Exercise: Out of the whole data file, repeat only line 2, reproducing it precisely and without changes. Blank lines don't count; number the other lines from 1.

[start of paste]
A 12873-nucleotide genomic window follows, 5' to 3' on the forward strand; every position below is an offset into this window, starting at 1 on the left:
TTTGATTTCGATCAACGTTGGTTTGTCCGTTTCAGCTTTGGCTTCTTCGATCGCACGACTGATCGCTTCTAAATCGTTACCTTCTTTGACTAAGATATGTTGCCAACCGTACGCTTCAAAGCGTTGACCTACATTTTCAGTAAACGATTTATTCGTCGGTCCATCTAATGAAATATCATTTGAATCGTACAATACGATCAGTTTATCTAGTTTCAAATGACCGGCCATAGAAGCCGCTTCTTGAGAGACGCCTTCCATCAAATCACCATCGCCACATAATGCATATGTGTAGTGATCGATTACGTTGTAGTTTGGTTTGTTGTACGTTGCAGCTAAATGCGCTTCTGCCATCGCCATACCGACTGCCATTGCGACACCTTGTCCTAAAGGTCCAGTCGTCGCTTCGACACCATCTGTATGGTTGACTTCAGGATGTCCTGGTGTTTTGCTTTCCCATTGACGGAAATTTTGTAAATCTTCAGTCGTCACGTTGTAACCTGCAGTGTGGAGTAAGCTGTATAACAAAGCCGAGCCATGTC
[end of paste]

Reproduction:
TTTGATTTCGATCAACGTTGGTTTGTCCGTTTCAGCTTTGGCTTCTTCGATCGCACGACTGATCGCTTCTAAATCGTTACCTTCTTTGACTAAGATATGTTGCCAACCGTACGCTTCAAAGCGTTGACCTACATTTTCAGTAAACGATTTATTCGTCGGTCCATCTAATGAAATATCATTTGAATCGTACAATACGATCAGTTTATCTAGTTTCAAATGACCGGCCATAGAAGCCGCTTCTTGAGAGACGCCTTCCATCAAATCACCATCGCCACATAATGCATATGTGTAGTGATCGATTACGTTGTAGTTTGGTTTGTTGTACGTTGCAGCTAAATGCGCTTCTGCCATCGCCATACCGACTGCCATTGCGACACCTTGTCCTAAAGGTCCAGTCGTCGCTTCGACACCATCTGTATGGTTGACTTCAGGATGTCCTGGTGTTTTGCTTTCCCATTGACGGAAATTTTGTAAATCTTCAGTCGTCACGTTGTAACCTGCAGTGTGGAGTAAGCTGTATAACAAAGCCGAGCCATGTC